For dog owners, finding a neighborhood that’s as welcoming to your dog as it is to you is a priority. But how can you tell before moving in? We have tips for online research and in-the-neighborhood sleuthing that let you feel confident that you’re making the right choice.
Here’s how to find a dog-friendly neighborhood:
Get the scoop from local dog owners.
We asked locals across the nation to tell us about their neighborhood. The resulting What Locals Say ratings on every Neighborhood page on Trulia include important intel for dog owners, like how many locals would say the following about their neighborhood:
- It’s dog-friendly
- There are sidewalks
- People would walk alone at night
- The streets are well-lit
For example, in Seattle’s Capitol Hill neighborhood, 96% of locals say it’s dog-friendly and 94% say there are sidewalks. One resident reports that “Pleasant dog play areas abound.”1
Map out nearby dog-friendly spots.
It’s a good sign when a neighborhood has a vet’s office and a pet supply store, says Ashley Jacobs, CEO of Sitting For A Cause, a site that matches pet owners with sitters. “When the community cares about animals, keeping them healthy, and controlling the pet population, that’s always a sign that your dog will be welcome and loved.”
Scoping out dog-friendly businesses is easy on Trulia. Every property listing and every Neighborhood page on our site has maps where you can find helpful businesses (the embedded Yelp ratings are a big help), plus places to roam, like dog parks, parks with off-leash hours, and walking trails.
Take a virtual walk.
Before you head over to check out the neighborhood in person, you can get a feel for it on Trulia. Every home’s page on Trulia includes a map gallery under the house photos. Click Google Street View, and you’ll start right at the home’s front door. From there, you can roam around the area to see how the sidewalks look and whether there are any dodgy street crossings on the way to the local dog park.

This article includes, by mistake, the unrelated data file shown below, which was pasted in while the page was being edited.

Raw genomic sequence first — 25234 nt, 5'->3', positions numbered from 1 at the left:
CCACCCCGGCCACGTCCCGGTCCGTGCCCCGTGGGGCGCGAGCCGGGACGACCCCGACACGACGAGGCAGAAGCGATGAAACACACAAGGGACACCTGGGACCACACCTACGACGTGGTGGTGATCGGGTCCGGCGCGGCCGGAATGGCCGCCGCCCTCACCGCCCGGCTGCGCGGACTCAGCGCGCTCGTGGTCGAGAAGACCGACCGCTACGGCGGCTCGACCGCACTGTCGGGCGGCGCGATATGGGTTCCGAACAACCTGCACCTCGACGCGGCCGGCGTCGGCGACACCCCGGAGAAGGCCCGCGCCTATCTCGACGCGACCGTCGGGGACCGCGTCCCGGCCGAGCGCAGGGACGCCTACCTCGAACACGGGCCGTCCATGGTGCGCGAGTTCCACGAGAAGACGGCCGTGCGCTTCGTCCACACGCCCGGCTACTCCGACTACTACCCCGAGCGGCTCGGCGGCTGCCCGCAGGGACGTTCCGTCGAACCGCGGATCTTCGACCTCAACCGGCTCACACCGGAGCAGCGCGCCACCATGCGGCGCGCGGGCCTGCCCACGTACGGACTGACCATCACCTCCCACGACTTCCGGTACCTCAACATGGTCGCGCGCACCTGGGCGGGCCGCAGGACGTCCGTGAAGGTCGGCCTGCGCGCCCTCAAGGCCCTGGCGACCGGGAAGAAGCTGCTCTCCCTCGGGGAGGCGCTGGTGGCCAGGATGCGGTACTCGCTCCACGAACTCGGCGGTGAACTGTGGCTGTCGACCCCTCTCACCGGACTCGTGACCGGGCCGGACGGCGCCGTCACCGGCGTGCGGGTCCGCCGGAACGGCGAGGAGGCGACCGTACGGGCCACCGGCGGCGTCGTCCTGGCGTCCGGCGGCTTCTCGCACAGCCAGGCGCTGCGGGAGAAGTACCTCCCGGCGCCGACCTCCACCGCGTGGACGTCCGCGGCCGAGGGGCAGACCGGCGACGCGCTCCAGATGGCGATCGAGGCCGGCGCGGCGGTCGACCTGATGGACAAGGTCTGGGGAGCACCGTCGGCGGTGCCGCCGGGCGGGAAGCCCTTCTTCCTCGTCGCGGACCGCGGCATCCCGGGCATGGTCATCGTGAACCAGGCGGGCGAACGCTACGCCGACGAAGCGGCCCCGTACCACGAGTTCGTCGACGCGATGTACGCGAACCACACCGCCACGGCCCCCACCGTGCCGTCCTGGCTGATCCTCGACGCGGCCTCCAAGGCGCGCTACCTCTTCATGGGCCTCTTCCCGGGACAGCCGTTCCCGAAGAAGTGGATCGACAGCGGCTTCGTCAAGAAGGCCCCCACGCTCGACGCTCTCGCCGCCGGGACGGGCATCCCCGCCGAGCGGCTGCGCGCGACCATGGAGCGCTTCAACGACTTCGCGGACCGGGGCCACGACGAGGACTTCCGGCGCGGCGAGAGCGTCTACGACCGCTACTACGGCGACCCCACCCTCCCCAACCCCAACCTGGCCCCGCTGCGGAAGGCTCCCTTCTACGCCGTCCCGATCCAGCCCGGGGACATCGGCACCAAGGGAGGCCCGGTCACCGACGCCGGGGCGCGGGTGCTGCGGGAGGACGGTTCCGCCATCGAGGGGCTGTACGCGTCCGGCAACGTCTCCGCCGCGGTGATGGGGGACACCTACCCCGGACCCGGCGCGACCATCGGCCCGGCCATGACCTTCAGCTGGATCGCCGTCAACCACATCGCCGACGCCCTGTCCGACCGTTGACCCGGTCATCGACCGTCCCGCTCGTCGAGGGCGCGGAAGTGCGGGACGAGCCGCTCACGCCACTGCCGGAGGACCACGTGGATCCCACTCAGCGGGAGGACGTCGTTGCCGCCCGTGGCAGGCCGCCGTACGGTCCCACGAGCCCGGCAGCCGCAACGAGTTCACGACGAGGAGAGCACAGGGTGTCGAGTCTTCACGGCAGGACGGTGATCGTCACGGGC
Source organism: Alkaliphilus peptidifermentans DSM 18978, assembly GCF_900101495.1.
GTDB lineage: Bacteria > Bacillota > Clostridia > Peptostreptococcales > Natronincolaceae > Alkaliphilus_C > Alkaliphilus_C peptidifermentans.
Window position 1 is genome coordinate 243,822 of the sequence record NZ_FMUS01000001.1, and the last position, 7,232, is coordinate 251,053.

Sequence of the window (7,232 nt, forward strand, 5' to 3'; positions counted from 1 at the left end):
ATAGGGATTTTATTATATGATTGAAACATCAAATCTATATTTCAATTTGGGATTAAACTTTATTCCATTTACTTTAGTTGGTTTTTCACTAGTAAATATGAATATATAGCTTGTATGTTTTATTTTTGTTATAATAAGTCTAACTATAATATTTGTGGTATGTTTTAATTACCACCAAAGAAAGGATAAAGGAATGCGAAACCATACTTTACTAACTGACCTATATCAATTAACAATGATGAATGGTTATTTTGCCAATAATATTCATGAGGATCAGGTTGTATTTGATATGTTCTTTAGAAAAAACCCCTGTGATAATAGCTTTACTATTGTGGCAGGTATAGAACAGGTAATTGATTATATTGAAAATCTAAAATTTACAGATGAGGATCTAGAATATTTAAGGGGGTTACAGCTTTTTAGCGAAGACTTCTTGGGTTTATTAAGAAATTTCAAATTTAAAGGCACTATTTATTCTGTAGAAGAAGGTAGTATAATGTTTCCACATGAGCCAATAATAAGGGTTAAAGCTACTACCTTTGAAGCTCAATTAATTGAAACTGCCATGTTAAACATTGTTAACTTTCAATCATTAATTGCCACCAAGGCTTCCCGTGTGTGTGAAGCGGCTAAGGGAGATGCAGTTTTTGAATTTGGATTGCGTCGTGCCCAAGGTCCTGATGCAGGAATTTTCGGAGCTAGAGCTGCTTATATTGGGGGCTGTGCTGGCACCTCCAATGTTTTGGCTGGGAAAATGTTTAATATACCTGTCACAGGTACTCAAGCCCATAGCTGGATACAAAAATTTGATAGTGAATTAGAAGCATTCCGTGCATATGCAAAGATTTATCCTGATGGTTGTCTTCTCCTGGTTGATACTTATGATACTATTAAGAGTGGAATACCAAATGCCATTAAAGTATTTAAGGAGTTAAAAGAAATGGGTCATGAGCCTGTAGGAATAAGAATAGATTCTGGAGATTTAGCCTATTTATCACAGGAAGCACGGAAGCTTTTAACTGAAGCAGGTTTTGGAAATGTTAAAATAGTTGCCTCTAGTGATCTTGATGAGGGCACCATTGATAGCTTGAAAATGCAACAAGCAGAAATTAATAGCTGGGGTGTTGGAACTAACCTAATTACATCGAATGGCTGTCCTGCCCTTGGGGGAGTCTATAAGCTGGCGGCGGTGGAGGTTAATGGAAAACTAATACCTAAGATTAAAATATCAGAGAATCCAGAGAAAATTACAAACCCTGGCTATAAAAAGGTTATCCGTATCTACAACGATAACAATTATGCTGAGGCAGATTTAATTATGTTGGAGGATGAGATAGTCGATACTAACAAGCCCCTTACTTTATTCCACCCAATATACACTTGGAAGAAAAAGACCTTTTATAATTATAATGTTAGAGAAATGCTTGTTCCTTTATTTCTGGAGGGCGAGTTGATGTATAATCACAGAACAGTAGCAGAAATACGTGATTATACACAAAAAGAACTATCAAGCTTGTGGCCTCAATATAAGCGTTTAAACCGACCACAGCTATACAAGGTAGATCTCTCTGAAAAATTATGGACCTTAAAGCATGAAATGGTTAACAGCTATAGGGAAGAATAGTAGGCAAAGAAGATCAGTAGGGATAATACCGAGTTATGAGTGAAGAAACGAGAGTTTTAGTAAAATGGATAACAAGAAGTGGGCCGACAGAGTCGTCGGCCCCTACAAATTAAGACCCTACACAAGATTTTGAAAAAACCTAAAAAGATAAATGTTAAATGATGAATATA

This is a low-commitment way to look for positive signs like pedestrian-friendly intersections and fenced yards. Bonus points if you spot people out with their dogs in the photos.
Look up the HOA rules.
If you’re considering a neighborhood where there’s a homeowner’s association, or HOA, take a look at the rules. HOAs can dictate whether homeowners can own dogs and can enforce breed or size restrictions. Even if the area is littered with dog parks, you may learn that your 100-pound pal isn’t invited to the party.
Take your dog on a real-life walk.
A virtual visit is a great way to narrow down your choices—but to make your big decision, you’ll want to let your pooch sniff it out IRL. Try to make a few trips at different times of day and different days of the week. Traffic and noise levels will differ, as will the crowd at the dog park and who’s out and about on the sidewalk.
Chat up pet owners.
While you’re in the neighborhood, chat up anyone who’s out walking a dog. Ask about their favorite dog park, where to find a good vet, and whether neighbors are friendly to their pet.
“You want to make sure that people, neighbors, landlords, and business owners are going to welcome your pet,” says Janine Acquafredda, cofounder of Realtors 4 Rescues, a nonprofit that helps keep animals out of shelters.
Scope out hidden treats.
Some great signs of a dog-friendly neighborhood are just too small to appear on a map. In fact, many are right at your dog’s nose level. While in the neighborhood, pay attention to businesses that put out water bowls, a local bakery that sells dog treats, a butcher counter that hands out extra bones to dog owners, or a brewery with a dog-friendly patio.
In many neighborhoods, even the local infrastructure is welcoming for dogs. When walking around, scan for public trash cans, pet waste stations, and pet hydration stations. These extras will enhance the quality of life for you and your best friend—and make your new neighborhood feel like home.
Find homes for sale now in your favorite dog-friendly neighborhood on Trulia.
1 mjbizdev, Sept, 2018“Pleasant dog play areas abound. People and dogs have been nice. Several groups most times of day. Owners are considerate about picking up “